Qatar’s Emir Sheikh Tamim bin Hamad al-Thani, who with Kuwait’s Emir Sheikh Sabah Al-Ahmad al-Jaber al-Sabah were the only heads of state to attend the meeting, acknowledged that the summit took place in “highly sensitive circumstances” in the life of the GCC.

“I am full of hope that the summit will lead to results that will maintain the security of the Gulf and its stability,” Tamim said, according to the Doha-based Al-Jazeera.

Sheikh Sabah, opening the summit, called for a mechanism to be set up in the Western-backed grouping to resolve disputes among its members.

Relations within the Gulf have soured since the four Arab states accused Qatar of supporting terrorism. Qatar had denied the charges.

Kuwait, which had spearheaded unsuccessful mediation efforts since the rift began, had hoped the summit would provide an opportunity for leaders to meet face-to-face and discuss the crisis, according to two Gulf diplomats.

Earlier, the UAE said it would set up a bilateral cooperation committee with Saudi Arabia, separate from the GCC, on political, economic and military issues.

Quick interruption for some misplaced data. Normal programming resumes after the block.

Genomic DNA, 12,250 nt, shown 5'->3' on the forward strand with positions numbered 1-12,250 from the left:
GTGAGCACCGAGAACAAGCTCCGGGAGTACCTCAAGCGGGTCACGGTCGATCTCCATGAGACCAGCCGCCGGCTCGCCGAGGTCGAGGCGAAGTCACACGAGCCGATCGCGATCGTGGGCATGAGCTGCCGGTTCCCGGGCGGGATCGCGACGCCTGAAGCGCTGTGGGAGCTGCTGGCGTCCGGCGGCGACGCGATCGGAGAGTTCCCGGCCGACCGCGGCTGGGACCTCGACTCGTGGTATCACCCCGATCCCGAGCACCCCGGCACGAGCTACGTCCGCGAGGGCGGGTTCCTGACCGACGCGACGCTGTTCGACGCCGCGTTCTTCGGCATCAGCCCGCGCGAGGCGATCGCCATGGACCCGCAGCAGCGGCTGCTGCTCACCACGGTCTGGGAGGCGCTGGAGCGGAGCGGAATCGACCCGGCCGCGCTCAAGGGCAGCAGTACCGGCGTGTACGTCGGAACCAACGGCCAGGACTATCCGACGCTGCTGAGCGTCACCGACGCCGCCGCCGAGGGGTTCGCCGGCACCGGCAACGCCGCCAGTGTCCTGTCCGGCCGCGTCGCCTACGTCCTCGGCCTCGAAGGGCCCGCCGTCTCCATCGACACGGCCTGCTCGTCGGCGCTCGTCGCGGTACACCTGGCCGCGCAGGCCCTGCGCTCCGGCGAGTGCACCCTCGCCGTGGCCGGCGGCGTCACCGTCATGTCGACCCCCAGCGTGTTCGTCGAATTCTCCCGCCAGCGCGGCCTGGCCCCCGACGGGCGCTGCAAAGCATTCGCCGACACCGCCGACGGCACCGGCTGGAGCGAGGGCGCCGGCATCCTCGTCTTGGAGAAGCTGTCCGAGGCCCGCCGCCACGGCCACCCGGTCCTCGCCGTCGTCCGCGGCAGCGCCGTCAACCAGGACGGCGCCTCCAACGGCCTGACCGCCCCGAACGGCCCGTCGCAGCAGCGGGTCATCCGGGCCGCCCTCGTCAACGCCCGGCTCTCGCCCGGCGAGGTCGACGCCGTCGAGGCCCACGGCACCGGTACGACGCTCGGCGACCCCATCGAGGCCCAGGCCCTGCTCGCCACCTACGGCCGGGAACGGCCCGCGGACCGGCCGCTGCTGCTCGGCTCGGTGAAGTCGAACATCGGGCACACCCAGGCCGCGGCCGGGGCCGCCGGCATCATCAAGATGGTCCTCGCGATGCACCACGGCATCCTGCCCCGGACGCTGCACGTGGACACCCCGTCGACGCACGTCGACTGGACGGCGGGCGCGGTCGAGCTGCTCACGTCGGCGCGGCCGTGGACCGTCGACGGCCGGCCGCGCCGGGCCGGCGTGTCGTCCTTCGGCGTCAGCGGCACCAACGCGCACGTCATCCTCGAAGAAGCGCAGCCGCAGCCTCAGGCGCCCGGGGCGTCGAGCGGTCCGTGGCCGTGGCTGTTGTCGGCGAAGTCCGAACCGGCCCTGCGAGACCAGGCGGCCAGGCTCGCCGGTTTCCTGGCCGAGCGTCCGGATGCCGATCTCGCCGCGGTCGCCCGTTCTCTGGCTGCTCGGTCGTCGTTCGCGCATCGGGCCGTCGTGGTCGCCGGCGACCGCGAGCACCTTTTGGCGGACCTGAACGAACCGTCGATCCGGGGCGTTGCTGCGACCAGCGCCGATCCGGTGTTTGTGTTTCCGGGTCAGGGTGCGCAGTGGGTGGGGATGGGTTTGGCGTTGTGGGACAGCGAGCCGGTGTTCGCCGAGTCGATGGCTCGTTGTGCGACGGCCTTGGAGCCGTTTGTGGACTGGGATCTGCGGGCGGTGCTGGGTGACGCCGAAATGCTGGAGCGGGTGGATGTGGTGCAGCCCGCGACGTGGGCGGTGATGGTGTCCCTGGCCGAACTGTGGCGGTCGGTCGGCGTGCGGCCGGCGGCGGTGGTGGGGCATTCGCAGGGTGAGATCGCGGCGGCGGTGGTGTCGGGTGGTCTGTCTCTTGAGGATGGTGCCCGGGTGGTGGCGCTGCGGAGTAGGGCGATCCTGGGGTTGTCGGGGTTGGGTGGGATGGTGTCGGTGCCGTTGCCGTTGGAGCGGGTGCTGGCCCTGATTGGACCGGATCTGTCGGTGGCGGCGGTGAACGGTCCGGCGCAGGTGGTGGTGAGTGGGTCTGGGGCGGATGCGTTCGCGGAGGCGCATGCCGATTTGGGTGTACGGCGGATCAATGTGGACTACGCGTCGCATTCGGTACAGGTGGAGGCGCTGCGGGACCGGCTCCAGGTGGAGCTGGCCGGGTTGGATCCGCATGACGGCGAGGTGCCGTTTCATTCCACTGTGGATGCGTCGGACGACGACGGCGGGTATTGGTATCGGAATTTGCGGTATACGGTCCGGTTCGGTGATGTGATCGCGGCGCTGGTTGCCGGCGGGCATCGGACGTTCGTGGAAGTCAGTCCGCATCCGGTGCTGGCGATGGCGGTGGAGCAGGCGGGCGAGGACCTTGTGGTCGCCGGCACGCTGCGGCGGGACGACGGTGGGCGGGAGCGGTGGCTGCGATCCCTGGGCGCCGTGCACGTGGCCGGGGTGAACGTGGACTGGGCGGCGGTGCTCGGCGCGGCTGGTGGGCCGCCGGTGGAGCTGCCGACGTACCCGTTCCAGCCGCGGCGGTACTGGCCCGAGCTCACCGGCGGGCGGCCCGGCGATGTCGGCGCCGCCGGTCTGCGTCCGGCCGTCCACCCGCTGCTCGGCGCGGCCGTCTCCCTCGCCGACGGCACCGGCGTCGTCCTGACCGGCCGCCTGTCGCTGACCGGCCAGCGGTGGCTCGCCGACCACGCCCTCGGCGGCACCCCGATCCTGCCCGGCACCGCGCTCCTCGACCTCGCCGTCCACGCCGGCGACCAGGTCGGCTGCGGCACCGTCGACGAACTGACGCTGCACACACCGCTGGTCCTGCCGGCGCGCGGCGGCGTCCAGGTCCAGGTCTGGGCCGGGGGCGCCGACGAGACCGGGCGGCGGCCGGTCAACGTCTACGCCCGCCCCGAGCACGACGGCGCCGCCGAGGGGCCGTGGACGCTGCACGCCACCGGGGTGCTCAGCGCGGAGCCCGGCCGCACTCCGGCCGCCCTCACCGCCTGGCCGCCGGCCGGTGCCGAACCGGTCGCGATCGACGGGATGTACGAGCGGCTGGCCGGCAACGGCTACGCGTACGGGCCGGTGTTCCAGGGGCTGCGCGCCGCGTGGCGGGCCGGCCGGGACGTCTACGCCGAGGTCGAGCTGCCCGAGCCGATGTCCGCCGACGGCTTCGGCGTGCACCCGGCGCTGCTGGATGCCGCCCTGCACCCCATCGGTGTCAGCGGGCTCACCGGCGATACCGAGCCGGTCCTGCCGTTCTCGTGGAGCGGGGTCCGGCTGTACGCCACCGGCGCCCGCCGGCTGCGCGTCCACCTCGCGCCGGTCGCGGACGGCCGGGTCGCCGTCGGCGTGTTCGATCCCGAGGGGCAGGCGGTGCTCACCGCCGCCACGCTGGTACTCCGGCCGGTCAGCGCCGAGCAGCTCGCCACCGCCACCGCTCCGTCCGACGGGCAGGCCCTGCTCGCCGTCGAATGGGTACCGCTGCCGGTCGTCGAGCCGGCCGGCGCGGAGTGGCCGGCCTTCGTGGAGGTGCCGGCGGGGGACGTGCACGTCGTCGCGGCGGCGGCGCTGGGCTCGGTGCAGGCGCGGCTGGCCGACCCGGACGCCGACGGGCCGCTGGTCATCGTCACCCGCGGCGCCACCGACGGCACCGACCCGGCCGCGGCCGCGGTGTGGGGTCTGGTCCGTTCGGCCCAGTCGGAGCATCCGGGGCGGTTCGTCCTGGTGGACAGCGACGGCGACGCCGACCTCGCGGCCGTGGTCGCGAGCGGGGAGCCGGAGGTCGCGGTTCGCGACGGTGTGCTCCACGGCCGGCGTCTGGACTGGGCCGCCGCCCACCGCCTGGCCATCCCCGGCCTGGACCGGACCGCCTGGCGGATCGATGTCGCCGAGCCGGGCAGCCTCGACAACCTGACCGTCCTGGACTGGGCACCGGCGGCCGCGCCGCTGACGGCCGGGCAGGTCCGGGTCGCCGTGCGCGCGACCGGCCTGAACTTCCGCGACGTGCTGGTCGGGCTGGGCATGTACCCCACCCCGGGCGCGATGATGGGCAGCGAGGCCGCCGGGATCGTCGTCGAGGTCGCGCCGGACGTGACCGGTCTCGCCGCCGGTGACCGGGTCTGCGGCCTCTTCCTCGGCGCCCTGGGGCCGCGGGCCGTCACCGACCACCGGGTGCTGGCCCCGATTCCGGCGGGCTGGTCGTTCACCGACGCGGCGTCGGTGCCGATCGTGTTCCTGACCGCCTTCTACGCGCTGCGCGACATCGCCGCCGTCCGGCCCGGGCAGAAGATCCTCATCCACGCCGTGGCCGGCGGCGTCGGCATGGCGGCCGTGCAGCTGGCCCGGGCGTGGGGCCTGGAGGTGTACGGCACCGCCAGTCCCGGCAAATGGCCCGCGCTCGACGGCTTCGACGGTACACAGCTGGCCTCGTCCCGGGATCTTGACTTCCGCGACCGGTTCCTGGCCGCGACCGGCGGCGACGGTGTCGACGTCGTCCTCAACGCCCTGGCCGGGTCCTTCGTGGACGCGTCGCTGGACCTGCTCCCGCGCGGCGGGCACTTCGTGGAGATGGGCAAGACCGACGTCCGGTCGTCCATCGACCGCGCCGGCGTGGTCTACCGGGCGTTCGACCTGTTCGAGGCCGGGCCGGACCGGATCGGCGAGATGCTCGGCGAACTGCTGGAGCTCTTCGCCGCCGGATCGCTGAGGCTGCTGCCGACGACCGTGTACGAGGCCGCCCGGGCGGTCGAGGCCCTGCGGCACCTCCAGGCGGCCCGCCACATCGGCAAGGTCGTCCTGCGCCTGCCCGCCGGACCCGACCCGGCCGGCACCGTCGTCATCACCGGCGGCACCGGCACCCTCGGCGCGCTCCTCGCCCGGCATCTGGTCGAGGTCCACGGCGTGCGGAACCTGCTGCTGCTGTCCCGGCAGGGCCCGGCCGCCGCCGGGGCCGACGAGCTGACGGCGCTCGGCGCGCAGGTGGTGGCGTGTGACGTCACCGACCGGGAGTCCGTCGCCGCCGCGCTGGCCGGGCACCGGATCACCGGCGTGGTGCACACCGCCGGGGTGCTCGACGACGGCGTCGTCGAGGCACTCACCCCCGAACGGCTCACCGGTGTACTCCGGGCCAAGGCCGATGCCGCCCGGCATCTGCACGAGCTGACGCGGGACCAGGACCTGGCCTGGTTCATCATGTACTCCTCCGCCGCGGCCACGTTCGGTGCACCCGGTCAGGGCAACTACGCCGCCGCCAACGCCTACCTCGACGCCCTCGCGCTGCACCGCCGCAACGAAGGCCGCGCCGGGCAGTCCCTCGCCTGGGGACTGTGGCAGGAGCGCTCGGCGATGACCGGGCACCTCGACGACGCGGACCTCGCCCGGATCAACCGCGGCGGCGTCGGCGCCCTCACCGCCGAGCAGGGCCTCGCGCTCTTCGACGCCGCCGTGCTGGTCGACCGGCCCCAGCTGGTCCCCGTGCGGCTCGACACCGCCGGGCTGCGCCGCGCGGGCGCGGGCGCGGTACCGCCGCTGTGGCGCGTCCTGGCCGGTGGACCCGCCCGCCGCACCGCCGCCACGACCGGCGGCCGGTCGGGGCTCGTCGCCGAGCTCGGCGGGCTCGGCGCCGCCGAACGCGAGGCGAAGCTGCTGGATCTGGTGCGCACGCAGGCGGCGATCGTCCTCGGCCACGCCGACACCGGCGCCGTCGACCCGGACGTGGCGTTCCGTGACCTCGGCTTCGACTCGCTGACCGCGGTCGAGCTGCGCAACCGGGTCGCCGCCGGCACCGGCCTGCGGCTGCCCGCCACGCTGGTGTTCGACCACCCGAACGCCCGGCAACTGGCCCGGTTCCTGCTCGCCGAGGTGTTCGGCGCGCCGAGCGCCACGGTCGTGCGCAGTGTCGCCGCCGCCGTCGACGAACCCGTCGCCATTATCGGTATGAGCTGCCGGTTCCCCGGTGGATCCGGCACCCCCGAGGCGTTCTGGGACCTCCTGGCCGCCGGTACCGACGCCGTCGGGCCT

UAE president Sheikh Khalifa bin Zayed al-Nahyan said the new committee would be chaired by Abu Dhabi’s crown prince, Sheikh Mohammed bin Zayed al-Nahayan, Mohammed Bin Zayed, state news agency WAM reported.

Saudi Arabia has not yet commented.

The proposal also coincides with an escalation in the conflict in Yemen, where both Saudi Arabia and the UAE are heavily involved. Veteran former president Ali Abdullah Saleh was killed in a roadside attack on Monday after switching sides in Yemen’s civil war, abandoning his Iran-aligned Houthi allies in favor of a Saudi-led coalition.

Founded in 1980 as a bulwark against bigger neighbors Iran and Iraq, the GCC is facing an existential crisis after Saudi Arabia, the UAE, Bahrain and Egypt accused Qatar of supporting terrorism, charges Doha denies.

(Writing by Aziz El Yaakoubi; Editing by Raissa Kasolowsky)

Spotlight on Qatar as Gulf gears up for summit

December 4, 2017


© AFP / by Omar Hassan Abdulla | A picture taken on December 4, 2017 shows a general view of the meeting of the Gulf Cooperation Council (GCC) of foreign ministers at the Bayan palace in Kuwait City

KUWAIT CITY (AFP) – Gulf foreign ministers gathered Monday in Kuwait on the eve of an annual summit bringing together Qatar and its feuding neighbours despite little hope for an end to the bitter rift.Qatari Emir Sheikh Tamim bin Hamad Al-Thani will be at the summit, but less than 24 hours before it was due to begin it was still unclear whether the rulers of Saudi Arabia, the United Arab Emirates and Bahrain would also attend.